That type of “gamified” digital conversation, grounded in reward point systems and scores, remains a foundation for most social online interaction. We still express our opinions by giving each other’s pictures and thoughts a collective numerical value, whether through likes on Instagram (released a full decade after HOTorNOT) or retweets on Twitter (which was initially hosted for free on HOTorNOT’s server in its earliest iterations from 2006 to 2007).

“It was a different internet at the time,” said Evan Williams, co-founder of Twitter. A good friend of Hong, he called him one of the smartest people he knows in Silicon Valley, crediting the HOTorNOT team with ushering in many of the pioneering ideas that influenced the early social web. “It was kind of a shock, the idea that people would actually upload their pictures and opt them in to being rated.”

The shock of it was purposeful, too, with Williams characterizing Hong and HOTorNOT co-founder Jim Young as always, “willing to be audacious and bold.”

“Most people hear HOTorNOT and think of the ranking feature, which is crude and sort of questionable in today’s light,” he said. “But there was always a deep caring and humaneness in how they did things that wasn’t necessarily apparent if you weren’t part of the community.”

Twitter was only one of the many web startups that HOTorNOT helped get their start by offering free hosting, too. Others included Bittorrent and Zipdash (which eventually became Google Maps). Famously, even YouTube started out in 2005 as a copy of HOTorNOT’s speed dating concept, but with video instead of images.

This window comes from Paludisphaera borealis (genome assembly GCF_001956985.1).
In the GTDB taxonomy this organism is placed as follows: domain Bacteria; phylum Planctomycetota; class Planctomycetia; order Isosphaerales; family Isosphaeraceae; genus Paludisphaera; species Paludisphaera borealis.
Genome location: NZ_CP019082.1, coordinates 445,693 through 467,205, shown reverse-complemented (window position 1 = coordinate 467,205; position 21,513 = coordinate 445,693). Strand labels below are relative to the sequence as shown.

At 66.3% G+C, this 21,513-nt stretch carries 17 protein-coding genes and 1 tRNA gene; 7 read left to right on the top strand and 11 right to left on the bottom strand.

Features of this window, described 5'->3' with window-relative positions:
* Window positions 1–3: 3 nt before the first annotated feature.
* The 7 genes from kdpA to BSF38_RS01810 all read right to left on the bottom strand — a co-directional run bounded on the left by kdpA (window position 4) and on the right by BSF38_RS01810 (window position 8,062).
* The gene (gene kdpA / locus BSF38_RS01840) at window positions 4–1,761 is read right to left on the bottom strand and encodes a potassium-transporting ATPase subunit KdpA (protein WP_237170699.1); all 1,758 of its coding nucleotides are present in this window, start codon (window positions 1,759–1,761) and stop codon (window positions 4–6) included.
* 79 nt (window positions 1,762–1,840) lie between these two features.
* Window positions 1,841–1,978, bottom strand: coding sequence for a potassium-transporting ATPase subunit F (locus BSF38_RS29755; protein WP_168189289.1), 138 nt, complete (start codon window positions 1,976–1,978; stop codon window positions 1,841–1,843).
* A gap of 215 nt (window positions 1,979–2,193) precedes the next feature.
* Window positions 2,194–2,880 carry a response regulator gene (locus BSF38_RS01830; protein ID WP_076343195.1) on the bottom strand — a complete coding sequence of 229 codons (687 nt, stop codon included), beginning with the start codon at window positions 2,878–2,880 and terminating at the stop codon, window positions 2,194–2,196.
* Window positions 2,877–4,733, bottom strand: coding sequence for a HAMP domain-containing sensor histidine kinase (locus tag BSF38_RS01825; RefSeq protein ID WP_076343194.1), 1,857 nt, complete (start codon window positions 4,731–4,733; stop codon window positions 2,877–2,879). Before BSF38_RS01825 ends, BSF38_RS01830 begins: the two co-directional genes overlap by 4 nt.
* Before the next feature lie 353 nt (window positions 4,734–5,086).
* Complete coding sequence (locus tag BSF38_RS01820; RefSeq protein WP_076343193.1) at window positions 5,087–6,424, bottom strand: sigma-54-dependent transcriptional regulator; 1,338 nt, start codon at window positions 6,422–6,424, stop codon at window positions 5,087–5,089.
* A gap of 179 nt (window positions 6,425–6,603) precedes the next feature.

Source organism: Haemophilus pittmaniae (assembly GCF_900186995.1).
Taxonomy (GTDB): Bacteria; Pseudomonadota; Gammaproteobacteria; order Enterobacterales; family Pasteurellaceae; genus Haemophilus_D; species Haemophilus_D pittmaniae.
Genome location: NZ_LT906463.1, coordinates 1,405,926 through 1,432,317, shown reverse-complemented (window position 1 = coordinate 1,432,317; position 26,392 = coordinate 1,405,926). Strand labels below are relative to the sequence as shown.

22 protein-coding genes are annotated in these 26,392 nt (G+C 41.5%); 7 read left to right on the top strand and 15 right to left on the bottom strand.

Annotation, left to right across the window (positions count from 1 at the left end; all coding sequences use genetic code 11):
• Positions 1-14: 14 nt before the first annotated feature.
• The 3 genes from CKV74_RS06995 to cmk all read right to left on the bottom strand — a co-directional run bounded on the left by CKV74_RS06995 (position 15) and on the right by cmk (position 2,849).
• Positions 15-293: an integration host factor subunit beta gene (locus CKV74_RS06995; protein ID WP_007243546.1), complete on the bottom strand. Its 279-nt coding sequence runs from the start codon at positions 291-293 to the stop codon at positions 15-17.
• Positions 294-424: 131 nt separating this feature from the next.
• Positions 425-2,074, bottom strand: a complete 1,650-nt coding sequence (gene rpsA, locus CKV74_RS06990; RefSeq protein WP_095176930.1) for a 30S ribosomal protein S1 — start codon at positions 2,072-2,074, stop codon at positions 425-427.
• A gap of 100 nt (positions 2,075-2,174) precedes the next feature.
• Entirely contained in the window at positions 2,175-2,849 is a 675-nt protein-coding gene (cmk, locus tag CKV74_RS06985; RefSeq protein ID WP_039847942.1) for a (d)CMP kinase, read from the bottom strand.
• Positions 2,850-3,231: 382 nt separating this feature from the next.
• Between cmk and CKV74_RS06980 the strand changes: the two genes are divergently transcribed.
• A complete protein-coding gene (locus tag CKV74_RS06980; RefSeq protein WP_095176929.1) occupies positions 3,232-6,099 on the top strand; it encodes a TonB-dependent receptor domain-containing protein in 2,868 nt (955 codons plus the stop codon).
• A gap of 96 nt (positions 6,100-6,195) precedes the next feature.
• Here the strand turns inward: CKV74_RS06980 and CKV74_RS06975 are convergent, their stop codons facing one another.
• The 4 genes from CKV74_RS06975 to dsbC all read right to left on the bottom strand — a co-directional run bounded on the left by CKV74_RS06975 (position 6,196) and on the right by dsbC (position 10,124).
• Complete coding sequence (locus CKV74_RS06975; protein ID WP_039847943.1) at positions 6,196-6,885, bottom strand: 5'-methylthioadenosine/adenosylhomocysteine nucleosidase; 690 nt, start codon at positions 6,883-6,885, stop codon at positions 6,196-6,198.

“Back then there was a lot of just learning as you go in Silicon Valley,” said Steve Chen, a YouTube co-founder and good friend of Young’s at the time. “We were a bunch of, you know, 20-year-olds trying to figure out together how you transform the world with a consumer internet platform, an idea that the world would hopefully need or want to use. HOTorNOT was one of the leaders in that.”

Chen said one of HOTorNOT’s greatest impacts was as a singular example of a tech startup that found enormous financial success at a pivotal moment following the Dotcom crash of 2000(opens in a new tab). It was proof that sites could be profitable through scrappiness, cheap overhead, and attention-grabbing concepts that spread like wildfire without spending a single cent on marketing.

“Back then even if you built a service with a good idea behind it, there was still the question of how would you get your first thousand users? Of all the examples out there, HOTorNOT was the key role model,” said Chen.

Long before social media was around to spread content, when “virality” still referred to viruses, HOTorNOT found a way to be an overnight internet sensation through word of mouth. The site launched at around 2 p.m. on Oct. 9, 2000. Hong and Young sent emails with the link to a few friends who were engineers for feedback, uncertain of how it would be received and requesting they be gentle. Less than 12 hours later, tens of thousands of IP addresses were flooding the site.

“It was amazing, but also caused a lot of problems,” Hong said